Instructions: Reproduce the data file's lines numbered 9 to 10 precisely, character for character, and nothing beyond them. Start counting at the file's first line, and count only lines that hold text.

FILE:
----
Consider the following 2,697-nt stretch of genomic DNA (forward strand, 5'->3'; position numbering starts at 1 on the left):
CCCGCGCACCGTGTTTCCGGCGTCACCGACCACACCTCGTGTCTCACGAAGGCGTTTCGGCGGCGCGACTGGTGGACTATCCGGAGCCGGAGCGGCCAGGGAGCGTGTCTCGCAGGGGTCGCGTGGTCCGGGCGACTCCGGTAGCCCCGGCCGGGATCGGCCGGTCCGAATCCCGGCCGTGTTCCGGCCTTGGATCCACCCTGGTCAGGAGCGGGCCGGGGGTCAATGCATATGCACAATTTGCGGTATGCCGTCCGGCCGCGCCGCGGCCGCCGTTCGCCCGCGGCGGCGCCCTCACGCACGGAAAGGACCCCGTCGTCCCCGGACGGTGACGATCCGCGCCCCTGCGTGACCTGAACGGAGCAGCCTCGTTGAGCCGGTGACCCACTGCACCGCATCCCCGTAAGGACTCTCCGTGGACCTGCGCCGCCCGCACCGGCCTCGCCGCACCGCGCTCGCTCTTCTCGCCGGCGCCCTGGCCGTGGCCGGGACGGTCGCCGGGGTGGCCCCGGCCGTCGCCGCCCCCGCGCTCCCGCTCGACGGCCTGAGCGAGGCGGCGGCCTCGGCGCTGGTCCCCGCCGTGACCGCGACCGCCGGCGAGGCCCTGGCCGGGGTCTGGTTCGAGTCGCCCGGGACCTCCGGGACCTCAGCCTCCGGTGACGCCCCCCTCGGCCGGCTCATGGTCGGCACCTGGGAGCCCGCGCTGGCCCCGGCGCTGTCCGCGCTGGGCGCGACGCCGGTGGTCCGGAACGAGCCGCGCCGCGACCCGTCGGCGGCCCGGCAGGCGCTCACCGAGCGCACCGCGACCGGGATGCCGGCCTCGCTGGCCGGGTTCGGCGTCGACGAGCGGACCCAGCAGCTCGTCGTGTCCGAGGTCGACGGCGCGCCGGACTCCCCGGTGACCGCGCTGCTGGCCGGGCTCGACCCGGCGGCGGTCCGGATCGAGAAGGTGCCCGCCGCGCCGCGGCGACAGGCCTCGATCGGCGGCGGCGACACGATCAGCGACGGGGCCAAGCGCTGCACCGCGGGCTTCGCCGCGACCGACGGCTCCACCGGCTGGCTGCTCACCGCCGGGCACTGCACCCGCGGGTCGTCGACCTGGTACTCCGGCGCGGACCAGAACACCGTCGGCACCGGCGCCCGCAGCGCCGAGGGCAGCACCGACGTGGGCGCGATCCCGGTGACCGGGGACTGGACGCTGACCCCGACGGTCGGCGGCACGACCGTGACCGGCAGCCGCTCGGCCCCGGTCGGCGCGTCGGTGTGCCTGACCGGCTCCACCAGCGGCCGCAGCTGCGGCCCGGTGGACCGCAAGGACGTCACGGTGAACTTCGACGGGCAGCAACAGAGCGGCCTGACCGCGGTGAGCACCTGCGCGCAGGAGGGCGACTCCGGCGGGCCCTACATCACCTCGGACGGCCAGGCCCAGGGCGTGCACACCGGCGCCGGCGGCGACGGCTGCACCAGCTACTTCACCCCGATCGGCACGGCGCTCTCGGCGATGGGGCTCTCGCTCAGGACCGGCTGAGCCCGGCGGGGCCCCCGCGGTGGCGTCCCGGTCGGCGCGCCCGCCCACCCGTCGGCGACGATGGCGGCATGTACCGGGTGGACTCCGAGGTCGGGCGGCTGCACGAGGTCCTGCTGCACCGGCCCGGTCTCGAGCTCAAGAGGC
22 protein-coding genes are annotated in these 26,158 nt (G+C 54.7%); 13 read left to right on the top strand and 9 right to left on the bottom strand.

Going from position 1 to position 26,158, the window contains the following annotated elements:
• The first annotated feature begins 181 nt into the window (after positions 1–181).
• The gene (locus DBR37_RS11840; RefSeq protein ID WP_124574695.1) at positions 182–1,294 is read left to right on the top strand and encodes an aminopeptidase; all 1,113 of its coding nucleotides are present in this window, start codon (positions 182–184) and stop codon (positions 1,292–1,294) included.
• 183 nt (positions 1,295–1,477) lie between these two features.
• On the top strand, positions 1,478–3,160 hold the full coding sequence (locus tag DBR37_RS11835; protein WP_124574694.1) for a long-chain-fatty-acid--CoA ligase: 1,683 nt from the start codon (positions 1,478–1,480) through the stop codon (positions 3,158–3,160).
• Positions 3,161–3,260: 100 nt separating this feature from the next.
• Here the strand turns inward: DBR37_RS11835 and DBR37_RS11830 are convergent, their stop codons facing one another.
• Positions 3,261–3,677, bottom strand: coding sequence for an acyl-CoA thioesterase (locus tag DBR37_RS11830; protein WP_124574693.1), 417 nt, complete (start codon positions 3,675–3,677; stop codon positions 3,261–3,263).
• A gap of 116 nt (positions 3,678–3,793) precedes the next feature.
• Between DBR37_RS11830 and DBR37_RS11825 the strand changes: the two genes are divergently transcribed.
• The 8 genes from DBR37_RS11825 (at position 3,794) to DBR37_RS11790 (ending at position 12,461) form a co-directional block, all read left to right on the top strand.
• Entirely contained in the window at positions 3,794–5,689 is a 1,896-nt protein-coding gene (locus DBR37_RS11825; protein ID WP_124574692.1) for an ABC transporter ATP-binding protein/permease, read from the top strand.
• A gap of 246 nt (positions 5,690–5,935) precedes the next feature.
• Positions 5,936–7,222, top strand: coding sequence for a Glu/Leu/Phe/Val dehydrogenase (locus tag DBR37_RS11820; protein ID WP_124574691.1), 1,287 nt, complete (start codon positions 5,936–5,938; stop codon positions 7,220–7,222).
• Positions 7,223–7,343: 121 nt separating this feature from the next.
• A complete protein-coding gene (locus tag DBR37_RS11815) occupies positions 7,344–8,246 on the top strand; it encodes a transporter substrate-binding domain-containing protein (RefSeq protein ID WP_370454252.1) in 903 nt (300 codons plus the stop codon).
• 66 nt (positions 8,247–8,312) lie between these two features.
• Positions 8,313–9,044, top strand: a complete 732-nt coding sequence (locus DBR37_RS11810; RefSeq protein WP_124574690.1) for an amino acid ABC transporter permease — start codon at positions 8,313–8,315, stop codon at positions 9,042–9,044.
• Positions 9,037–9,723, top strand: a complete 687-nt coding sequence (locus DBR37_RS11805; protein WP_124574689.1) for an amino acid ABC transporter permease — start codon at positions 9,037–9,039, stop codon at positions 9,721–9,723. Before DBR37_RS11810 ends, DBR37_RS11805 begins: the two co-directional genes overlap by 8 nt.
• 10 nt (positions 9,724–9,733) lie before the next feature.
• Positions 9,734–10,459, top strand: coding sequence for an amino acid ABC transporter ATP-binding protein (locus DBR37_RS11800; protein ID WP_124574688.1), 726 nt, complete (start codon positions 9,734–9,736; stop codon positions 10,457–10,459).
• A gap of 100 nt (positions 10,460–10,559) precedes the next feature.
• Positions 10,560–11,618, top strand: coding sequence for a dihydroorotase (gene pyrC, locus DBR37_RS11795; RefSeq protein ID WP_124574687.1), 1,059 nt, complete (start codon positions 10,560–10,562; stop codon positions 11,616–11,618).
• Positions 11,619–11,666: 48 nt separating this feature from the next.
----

• Positions 3,161–3,260: 100 nt separating this feature from the next.
• Here the strand turns inward: DBR37_RS11835 and DBR37_RS11830 are convergent, their stop codons facing one another.